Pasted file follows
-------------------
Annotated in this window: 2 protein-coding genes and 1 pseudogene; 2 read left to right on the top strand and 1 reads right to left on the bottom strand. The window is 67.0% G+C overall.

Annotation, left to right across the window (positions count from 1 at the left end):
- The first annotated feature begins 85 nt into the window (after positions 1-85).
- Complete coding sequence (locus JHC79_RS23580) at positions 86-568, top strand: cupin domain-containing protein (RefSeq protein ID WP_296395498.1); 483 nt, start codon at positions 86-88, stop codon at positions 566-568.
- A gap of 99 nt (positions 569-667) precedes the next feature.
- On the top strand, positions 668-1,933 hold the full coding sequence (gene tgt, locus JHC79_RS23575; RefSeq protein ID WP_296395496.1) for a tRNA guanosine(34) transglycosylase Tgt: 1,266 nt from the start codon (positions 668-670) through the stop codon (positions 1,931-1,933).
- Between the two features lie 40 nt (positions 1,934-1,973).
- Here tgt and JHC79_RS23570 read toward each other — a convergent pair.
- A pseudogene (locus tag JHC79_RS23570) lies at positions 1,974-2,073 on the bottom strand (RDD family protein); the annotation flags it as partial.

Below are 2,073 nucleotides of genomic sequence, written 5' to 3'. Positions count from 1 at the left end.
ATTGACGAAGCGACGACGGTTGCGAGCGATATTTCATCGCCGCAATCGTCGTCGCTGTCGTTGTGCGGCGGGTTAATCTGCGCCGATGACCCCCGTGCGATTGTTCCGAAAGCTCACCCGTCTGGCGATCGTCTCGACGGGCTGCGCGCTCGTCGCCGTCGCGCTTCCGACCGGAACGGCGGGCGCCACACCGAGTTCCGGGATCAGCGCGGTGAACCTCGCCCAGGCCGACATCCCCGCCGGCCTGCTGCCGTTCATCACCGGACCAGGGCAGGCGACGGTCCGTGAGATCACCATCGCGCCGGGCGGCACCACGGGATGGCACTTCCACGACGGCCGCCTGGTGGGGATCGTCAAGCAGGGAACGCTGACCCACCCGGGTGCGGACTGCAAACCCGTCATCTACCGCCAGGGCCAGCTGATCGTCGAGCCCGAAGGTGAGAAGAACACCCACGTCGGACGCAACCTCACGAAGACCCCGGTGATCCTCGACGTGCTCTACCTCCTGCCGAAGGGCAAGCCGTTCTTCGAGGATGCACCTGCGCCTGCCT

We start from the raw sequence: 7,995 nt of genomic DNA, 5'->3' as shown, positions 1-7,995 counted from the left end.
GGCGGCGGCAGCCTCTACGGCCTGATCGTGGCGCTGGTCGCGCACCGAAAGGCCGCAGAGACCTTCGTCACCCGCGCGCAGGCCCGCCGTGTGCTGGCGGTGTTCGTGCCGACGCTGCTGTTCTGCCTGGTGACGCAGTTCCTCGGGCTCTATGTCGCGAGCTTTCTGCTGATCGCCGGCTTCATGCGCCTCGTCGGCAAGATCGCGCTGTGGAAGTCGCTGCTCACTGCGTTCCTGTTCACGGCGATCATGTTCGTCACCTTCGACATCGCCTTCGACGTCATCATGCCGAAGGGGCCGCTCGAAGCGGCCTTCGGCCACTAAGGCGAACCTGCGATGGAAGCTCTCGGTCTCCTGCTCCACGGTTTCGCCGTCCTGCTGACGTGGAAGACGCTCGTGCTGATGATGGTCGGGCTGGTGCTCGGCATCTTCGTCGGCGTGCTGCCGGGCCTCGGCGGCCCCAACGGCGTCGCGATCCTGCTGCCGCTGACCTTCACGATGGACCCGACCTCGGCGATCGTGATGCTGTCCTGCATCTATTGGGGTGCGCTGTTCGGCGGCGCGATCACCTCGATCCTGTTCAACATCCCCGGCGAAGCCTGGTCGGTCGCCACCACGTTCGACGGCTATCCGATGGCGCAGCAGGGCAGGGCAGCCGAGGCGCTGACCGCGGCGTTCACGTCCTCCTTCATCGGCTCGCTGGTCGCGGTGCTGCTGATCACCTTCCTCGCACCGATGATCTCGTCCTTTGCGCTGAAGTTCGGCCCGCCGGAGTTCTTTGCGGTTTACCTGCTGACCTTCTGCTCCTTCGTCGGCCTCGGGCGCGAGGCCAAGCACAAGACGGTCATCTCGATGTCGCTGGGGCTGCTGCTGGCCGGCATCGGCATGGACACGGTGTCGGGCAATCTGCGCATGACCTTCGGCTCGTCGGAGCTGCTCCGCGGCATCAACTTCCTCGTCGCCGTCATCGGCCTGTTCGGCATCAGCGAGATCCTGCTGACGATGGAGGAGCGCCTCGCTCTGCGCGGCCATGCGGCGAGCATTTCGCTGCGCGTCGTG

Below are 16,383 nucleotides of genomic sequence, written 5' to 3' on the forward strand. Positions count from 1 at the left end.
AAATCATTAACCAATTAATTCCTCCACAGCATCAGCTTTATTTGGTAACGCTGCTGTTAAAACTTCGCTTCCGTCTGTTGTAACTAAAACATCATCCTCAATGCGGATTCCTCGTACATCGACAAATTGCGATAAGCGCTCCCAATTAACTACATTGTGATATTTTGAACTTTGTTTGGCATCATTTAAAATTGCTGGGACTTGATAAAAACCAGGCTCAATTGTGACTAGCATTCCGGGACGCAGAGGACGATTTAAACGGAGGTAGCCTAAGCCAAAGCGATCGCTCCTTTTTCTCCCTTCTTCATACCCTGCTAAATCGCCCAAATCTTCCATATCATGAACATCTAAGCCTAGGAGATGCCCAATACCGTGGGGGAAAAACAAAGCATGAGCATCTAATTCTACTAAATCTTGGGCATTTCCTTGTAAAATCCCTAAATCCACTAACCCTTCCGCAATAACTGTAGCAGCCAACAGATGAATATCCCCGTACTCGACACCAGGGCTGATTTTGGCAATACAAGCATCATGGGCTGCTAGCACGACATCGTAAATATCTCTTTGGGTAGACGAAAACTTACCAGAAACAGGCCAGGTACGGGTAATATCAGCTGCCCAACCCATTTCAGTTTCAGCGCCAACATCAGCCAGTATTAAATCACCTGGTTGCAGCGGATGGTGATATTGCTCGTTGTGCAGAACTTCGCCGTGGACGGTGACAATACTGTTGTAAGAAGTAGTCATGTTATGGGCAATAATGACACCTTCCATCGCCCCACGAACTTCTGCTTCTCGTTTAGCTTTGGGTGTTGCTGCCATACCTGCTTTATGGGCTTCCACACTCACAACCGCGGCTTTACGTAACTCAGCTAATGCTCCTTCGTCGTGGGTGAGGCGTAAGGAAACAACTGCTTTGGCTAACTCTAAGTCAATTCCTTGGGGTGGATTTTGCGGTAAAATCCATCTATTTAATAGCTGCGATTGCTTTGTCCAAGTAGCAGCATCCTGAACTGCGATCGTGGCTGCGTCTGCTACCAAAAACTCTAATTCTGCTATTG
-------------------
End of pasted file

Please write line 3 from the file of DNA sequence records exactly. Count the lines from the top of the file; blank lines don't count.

- The first annotated feature begins 85 nt into the window (after positions 1-85).